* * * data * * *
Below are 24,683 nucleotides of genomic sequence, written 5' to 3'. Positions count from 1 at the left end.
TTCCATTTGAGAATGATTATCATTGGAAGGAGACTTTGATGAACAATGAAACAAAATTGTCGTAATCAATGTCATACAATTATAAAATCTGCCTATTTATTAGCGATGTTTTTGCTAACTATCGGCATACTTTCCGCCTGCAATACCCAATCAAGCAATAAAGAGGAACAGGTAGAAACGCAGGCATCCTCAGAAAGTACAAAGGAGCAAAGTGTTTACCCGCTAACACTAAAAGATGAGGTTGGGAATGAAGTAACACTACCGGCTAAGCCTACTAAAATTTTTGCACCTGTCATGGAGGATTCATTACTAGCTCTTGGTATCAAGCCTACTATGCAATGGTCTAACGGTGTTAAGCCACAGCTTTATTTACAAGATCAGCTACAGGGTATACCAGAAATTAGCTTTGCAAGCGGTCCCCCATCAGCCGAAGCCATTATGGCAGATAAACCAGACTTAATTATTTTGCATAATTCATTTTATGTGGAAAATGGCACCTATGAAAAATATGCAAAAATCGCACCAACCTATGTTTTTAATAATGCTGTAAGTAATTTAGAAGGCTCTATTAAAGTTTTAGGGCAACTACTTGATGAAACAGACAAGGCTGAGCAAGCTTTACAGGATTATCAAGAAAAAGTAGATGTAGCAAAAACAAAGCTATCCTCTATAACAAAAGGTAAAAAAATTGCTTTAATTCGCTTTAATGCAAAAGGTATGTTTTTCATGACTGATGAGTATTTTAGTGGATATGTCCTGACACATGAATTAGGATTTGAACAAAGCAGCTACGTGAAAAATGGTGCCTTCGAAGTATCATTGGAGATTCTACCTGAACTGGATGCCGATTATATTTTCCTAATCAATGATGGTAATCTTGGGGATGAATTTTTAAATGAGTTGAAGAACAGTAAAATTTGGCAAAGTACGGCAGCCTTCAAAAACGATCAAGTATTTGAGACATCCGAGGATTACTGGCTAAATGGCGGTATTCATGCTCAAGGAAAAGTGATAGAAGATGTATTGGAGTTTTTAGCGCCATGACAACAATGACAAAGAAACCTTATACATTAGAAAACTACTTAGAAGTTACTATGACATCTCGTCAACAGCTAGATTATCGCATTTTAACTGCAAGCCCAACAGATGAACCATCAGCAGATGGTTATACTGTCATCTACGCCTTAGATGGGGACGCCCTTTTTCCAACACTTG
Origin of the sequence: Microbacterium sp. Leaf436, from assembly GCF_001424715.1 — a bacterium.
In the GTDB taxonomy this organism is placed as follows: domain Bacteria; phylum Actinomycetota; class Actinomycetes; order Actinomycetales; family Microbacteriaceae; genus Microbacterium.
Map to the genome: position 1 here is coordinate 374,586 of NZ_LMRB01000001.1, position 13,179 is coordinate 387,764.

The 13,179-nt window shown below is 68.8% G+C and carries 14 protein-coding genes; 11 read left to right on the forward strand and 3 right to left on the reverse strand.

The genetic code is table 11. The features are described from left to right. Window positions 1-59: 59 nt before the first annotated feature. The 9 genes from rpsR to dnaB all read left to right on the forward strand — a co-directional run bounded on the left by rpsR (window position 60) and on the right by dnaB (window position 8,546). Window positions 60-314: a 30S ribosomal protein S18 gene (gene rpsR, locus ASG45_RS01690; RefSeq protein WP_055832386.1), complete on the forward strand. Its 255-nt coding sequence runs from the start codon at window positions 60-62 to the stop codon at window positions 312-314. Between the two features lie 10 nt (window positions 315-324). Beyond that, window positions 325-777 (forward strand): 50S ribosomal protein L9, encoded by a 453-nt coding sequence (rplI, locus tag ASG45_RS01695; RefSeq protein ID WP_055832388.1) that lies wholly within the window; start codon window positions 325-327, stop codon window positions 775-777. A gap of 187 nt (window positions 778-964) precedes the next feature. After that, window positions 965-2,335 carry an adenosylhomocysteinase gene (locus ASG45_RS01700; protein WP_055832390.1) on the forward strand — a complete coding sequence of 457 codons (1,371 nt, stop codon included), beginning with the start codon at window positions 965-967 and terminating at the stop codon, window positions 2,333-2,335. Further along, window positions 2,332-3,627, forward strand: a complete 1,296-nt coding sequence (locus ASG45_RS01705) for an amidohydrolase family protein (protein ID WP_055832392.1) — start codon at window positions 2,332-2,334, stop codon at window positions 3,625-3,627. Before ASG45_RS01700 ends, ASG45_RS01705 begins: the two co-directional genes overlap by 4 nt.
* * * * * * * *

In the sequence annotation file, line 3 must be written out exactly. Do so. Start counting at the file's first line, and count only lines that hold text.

Origin of the sequence: Microbacterium sp. Leaf436, from assembly GCF_001424715.1 — a bacterium.